I have the most amazing husband. I often wonder if he knew what he was getting into when we started dating. Luckily for me, he often humors me and my crazy, lofty ideas. He’s an engineer, so studying religion seems strange to him, but he supports me anyway. When I suggested a stop in Istanbul during our European vacation last year he was nervous and unsure, but he obliged. Turkey is a Muslim country known for it’s openness and acceptance of a not only all faiths, but also all ways of practicing Islam. I figured Istanbul would be the perfect way to ease him into potentially visiting the Middle East in the future. The tickets were purchased and my unsuspecting husband would be accompanying me to visit my first Islamic country.
We arrived in Istanbul around 10:45 PM from Italy. After an intense ride from the airport, we settled into our hotel which was about a five minute walk from the Blue Mosque. I didn’t warn my husband about the call to prayer. I debated this choice for weeks before we left for Europe, and finally decided that he would obsess over it if I warned him. The call goes out five times a day, the first of which is at dawn. The call, which is in Arabic, also has a very distinct sound that is almost foreboding. Due to the wonderful location of our hotel so close to the Blue Mosque, the call was hard to miss. Needless to say, he was not super happy about the wake up call.
After going back to sleep for a bit and a shower my husband had forgiven this omission and we set off to explore. We enjoyed brunch on a patio and some people watching. It did not take long for us both to fall in love with Istanbul. He was very impressed by everything Turkey had to offer, from the ancient sites, to the history, to the food and beer, to the openness of the people. In my book, I had officially won him over to Islamic countries and Islam in general.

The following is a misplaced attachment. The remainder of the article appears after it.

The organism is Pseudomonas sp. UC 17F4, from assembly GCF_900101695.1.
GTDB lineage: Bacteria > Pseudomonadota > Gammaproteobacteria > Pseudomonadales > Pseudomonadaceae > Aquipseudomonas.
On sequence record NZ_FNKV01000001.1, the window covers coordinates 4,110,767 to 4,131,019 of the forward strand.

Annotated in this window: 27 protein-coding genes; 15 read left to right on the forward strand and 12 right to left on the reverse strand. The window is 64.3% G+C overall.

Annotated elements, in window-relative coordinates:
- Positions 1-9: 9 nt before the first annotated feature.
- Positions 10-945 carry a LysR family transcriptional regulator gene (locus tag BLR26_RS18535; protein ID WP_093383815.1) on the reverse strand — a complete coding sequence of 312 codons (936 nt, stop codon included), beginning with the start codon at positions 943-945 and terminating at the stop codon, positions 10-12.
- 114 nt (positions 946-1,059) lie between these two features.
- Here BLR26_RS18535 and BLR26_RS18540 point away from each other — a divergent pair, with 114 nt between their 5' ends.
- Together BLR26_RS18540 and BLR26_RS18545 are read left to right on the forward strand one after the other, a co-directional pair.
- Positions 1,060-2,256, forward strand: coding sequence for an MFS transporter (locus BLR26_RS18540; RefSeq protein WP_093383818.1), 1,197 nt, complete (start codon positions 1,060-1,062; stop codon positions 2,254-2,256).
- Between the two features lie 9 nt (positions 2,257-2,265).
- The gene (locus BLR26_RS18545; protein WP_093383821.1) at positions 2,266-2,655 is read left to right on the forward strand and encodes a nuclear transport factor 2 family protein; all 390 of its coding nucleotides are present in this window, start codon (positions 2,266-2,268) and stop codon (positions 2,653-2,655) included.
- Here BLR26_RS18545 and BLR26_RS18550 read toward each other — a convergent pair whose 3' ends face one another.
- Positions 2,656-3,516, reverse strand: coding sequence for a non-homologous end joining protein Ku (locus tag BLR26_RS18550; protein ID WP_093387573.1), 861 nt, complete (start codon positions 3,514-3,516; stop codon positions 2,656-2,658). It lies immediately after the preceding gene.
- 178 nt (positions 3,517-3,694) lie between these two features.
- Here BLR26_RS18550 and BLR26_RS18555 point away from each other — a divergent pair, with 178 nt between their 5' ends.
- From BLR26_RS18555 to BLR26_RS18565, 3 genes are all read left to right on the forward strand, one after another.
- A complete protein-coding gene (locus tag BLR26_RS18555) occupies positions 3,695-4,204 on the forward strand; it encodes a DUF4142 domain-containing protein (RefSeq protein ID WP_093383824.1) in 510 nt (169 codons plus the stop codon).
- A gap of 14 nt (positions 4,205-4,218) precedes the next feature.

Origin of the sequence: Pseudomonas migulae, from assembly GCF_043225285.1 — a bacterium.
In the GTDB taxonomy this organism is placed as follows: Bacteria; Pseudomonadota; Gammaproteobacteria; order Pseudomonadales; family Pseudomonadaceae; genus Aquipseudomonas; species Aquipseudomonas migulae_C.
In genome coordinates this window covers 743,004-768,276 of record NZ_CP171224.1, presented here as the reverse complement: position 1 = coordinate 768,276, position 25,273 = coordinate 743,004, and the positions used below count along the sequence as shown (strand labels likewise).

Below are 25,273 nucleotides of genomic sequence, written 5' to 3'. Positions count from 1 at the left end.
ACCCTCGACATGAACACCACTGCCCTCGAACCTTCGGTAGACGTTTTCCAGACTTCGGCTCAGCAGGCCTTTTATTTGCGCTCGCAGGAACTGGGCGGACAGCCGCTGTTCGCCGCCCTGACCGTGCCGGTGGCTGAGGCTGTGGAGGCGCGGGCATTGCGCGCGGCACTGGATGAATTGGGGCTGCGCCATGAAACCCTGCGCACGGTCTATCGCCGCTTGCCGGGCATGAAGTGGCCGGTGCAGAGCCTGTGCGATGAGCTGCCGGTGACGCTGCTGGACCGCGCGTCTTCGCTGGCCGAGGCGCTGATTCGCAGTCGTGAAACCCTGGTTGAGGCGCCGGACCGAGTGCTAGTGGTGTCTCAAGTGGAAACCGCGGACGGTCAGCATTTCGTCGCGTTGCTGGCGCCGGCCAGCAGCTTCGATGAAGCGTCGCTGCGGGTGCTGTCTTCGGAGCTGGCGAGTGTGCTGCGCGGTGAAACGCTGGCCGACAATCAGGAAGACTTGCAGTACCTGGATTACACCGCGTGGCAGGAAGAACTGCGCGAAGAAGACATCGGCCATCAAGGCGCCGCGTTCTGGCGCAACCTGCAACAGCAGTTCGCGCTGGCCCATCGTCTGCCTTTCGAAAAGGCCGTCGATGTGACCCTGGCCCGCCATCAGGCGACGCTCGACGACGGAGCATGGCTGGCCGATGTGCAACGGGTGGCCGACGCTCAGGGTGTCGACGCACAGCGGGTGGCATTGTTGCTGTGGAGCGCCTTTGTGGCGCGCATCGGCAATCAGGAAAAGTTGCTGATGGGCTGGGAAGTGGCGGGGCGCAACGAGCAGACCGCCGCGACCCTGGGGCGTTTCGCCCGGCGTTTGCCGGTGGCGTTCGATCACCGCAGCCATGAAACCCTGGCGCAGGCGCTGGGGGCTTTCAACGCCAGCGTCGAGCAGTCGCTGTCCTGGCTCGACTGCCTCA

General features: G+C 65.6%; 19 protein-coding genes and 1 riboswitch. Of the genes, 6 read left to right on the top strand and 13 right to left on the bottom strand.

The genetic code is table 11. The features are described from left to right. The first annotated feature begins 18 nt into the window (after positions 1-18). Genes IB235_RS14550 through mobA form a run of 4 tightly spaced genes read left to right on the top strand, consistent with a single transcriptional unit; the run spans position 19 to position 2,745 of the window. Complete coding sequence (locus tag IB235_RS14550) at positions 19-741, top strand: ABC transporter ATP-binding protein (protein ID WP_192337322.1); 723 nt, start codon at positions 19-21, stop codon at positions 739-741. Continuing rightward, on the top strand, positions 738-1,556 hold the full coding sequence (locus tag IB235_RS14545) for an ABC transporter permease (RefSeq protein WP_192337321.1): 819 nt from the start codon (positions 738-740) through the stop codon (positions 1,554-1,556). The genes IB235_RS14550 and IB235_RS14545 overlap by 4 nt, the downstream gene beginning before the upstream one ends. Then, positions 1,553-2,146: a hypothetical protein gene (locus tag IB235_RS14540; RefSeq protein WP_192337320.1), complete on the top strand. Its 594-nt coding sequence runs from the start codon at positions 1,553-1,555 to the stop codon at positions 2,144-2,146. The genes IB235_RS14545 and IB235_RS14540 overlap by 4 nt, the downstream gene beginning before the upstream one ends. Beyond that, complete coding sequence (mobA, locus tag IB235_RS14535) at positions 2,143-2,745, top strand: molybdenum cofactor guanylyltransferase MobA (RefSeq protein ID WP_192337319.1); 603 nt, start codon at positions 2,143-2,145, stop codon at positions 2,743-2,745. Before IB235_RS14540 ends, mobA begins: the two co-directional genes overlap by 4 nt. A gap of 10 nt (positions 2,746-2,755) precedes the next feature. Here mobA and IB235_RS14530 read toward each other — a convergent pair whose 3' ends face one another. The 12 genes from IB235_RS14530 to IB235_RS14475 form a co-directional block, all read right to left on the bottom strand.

Outside of our hotel in Istanbul
New kitty friends
After a good day or two in Turkey he made a comment about how impressed he was with the way Turkey managed religion and government. I compared the US and Christianity to Turkey and Islam; despite the separation of church and state, government is influenced by Islam in Turkey just like it is influenced by Christianity in the US. Over a delicious Turkish dinner we mulled the question of why all Islamic states are not as open as Turkey. That is one question I do not feel qualified to answer, at least not yet, mostly due to the fact that this is a very American ideal for a decidedly non-American region. But more on that later.
As soon as we were safely back at home in the states, my husband took to telling everyone he could about how much he enjoyed Turkey. He was most impressed, and has told many of our friends, about walking behind women in Istanbul, one in a full burka and one in short-shorts. I was most impressed, and keep telling our friends and family, about how easily we both adapted to the Islamic ways of Turkey. My hopes for travel, and maybe even extended travel, in the Middle East were restored. And, our last morning in Istanbul, we both slept through the call to prayer.